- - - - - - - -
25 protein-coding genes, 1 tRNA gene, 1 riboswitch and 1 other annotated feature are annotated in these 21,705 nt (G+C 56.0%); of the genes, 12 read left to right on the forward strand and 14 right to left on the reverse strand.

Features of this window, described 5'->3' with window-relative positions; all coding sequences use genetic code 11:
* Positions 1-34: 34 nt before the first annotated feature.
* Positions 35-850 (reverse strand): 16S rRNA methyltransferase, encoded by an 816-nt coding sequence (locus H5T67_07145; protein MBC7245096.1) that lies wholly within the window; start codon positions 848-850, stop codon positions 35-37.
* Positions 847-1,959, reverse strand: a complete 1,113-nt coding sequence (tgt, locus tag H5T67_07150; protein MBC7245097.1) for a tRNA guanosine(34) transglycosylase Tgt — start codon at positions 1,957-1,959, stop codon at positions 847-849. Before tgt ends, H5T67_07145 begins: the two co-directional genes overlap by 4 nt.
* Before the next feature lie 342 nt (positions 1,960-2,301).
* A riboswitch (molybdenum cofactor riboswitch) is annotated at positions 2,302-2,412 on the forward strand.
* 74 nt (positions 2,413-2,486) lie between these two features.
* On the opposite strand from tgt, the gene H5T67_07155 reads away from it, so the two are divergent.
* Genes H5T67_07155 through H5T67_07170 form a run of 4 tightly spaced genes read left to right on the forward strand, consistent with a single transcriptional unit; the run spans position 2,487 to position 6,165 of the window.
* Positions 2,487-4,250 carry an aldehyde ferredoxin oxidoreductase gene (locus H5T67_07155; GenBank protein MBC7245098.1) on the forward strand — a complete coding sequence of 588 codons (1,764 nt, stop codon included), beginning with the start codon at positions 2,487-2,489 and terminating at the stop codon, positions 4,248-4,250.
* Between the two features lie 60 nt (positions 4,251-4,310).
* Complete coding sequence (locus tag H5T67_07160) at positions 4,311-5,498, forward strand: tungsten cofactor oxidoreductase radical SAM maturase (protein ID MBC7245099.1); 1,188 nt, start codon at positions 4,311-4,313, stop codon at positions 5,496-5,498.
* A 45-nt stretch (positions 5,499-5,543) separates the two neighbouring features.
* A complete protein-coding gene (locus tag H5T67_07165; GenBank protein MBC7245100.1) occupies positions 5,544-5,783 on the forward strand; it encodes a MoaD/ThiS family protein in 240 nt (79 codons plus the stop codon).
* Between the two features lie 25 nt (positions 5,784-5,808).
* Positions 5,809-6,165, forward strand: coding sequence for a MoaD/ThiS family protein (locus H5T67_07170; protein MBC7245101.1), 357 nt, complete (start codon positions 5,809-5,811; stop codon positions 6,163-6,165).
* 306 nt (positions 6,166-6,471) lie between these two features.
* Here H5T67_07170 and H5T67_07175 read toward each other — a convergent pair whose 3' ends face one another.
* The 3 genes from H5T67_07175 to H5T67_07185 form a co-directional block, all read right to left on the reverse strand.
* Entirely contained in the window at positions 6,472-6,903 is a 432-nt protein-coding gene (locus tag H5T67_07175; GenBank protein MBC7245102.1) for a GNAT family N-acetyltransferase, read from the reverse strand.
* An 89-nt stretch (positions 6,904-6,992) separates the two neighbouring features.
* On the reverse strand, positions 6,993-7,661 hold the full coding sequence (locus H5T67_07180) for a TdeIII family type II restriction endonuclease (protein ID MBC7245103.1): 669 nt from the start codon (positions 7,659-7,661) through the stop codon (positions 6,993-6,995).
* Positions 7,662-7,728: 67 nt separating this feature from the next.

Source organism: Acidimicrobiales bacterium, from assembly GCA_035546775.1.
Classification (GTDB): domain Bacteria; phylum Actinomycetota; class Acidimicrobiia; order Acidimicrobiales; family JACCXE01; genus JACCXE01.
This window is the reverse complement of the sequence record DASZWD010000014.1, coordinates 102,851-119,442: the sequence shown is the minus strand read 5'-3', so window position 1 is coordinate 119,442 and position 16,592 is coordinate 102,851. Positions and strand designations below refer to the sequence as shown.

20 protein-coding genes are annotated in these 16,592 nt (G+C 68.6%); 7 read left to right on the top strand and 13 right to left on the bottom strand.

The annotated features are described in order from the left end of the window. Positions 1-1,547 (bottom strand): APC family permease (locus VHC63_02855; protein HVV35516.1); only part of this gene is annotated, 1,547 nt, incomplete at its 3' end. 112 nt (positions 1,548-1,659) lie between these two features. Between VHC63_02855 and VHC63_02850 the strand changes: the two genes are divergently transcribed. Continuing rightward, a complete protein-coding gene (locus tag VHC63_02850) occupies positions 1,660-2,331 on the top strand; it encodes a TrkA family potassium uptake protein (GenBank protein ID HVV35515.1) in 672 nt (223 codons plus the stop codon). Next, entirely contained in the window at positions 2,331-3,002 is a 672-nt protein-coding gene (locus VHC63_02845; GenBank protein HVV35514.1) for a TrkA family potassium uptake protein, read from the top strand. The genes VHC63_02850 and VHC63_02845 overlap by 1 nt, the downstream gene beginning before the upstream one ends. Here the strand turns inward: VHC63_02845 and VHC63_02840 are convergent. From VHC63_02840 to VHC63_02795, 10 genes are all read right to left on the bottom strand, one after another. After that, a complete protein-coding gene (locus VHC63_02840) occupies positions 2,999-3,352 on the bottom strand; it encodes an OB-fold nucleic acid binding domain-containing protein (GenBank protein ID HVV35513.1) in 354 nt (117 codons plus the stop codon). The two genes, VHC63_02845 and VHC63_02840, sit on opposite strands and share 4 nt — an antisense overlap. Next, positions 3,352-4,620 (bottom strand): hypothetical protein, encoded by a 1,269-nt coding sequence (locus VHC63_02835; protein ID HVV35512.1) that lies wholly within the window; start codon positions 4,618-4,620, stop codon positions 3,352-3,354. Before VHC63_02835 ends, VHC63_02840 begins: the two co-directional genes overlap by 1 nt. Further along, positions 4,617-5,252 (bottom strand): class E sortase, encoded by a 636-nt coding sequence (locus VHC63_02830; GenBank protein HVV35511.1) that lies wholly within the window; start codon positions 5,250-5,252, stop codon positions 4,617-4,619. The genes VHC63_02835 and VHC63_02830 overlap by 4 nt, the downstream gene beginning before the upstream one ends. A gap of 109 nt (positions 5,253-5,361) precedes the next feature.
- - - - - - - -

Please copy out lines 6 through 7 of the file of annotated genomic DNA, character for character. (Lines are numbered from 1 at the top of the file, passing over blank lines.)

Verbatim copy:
* Before the next feature lie 342 nt (positions 1,960-2,301).
* A riboswitch (molybdenum cofactor riboswitch) is annotated at positions 2,302-2,412 on the forward strand.